Please paint our ceiling for the greater glory of God and as an inspiration for his people
Michelangelo  took this brief and painted frescoes which depicted the creation of the world, the fall, mankind’s degradation by sin, the divine wrath of the deluge and the preservation of Noah and his family.  He knew what to do - and was inspired by the importance of the project.  With direction like this he was free to devote his attention to executing the details of the brief in the best way he knew how.

What other lessons are there that the software industry can learn from other professions?

 

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Pricing of design-on-the-fly projects by Bruce Robertson

I am curious about project pricing when you don't know what your design will be.

Analysis and design of the structure by irsal imran

You can't analyze the structure of the bridges, like how big and how many the beams needed, what material being used, etc, if you do not know the whole picture of the final design. Off course you can change the color of the paint or other non-structure part, but you can not change the structure parts of the bridge when construction already started, or the bridge will fail.

Whole Picture by Sundarraj Kaushik

What can be changed potentially is the internal layout of the building or the paint as mentioned earlier and that too within limits. One cannot suddenly decide to put something really heavy without having planned for the beams to bear such a heavy weight.

Similarly if one has laid a foundation for a certain number stories then one cannot increase the number of stories after that without great difficulty.
Certain fundamentals cannot be changed without much difficulty. This hold good for both Civil Engineering and for Software too.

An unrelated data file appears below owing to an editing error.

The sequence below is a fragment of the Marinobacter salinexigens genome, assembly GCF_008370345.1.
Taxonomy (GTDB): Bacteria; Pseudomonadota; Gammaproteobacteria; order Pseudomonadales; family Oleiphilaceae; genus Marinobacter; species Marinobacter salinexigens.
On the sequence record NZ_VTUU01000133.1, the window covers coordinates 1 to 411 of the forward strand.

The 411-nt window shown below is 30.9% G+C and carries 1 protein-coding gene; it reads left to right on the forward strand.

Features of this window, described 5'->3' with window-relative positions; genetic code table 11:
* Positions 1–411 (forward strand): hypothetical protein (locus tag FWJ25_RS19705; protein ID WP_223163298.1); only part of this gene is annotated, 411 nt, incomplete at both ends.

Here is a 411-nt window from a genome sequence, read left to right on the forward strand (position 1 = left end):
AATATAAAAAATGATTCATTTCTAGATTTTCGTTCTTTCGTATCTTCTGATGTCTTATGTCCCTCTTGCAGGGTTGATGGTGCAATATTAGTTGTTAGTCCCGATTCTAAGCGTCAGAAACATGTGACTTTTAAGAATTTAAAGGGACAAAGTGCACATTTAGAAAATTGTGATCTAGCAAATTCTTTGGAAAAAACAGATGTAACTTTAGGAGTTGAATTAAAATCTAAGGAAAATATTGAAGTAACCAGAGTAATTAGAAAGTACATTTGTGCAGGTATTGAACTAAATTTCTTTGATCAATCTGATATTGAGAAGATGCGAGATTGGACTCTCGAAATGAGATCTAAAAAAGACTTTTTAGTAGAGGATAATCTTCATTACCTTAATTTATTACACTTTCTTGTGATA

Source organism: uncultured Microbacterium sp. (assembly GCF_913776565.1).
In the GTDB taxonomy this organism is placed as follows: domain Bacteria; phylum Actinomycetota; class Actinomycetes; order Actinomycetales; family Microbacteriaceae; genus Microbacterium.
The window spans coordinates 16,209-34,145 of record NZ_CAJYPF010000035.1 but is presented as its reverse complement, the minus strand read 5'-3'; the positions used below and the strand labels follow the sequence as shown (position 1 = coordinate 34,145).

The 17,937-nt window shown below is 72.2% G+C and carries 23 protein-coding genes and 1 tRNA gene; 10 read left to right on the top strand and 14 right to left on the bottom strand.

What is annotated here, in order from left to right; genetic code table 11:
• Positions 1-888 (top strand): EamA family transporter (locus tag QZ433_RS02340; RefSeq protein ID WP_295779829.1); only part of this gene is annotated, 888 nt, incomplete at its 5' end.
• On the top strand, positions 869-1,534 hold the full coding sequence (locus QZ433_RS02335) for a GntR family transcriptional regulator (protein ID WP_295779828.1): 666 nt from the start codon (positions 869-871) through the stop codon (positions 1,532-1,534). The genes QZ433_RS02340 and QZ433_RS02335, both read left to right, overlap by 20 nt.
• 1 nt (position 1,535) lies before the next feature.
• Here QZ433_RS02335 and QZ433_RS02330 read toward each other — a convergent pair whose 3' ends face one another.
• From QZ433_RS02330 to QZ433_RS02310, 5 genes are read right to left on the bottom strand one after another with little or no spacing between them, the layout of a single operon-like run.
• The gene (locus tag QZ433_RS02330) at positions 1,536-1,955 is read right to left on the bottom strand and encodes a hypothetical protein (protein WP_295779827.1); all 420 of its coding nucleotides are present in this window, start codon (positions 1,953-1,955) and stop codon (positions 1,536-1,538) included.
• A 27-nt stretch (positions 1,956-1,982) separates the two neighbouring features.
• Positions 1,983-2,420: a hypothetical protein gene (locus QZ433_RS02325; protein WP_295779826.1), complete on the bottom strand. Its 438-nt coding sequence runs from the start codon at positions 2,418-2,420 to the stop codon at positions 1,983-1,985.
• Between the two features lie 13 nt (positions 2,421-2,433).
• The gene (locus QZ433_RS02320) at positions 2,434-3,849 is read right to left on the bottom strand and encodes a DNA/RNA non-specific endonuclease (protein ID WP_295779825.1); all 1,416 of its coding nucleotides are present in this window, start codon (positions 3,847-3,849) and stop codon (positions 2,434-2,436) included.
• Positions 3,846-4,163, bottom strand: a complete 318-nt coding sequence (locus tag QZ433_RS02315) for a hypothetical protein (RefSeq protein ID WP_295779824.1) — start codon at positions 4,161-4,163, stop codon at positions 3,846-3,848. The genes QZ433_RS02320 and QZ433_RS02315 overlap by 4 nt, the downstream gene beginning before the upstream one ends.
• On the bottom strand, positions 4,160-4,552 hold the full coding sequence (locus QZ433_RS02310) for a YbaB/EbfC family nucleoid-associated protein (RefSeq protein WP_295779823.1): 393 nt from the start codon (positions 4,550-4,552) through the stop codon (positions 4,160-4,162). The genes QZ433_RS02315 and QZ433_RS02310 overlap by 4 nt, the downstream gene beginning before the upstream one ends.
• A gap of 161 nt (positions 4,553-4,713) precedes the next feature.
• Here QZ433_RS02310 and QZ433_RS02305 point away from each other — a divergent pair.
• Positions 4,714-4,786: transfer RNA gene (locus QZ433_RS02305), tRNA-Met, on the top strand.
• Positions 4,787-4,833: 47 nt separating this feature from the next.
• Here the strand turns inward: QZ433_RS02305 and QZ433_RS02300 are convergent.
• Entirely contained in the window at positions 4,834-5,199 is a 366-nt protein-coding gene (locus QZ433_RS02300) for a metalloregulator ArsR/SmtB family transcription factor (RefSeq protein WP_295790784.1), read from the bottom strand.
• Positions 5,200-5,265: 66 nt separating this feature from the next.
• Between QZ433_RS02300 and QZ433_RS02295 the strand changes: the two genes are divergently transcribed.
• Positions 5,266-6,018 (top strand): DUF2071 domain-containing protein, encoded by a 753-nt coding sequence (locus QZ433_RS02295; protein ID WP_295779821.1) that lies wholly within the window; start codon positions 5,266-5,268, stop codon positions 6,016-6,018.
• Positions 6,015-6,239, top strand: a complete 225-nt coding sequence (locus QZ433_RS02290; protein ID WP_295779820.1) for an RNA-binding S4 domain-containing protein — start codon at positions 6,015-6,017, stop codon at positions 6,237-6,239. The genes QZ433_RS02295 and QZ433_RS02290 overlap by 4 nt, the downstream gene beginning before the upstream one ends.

A Michelangelo could show his creativity because there was know nit-picking on part of the his client with respect to requirements. If somebody asks one to create an HR solution it is difficult to build one unless one knows exactly what to build.

Some of the comparison is OK, but not convinced that the comparison as trivial as it seems to have been made.

Michelangelo's proactive approach by Bartosz Klimek

What struck me about Michelangelo's example is the trust of his clients in his skills - not only technical painting skills, but also the general feel of what should be painted.

The team of software engineers I'm a proud member of ;) evolved from being sheer implementors of business specifications to proactive participants of business development. At the early stage I believed in a clear separation of business specialists and software engineers. It's not that I rejected to get to know the business, but I simply considered the business people as the most appropriate ones to make business-logic decisions.

Thus I used to force them to go through detailed complex scenarios to gather the knowledge needed later in the implementation. That was a pain since they seemed to loose focus and interest at some point, which astonished me.

But then I realized that they did not want to tell me what the software was going to do, nor did they want to describe detailed requirements. What they expected was: "Guys, just look at this business case and do your best to solve it and make our customers happy". And so we did.

Re: Pricing of design-on-the-fly projects by Petr Sobotka

You are a lucky man if you always make your pricing after finishing your design. From my experience (in software development) in the majority of cases we must tell the price with only knowing the basic ideas of the customer. Of course you need experienced people who can make such estimations without big mistakes.
Petr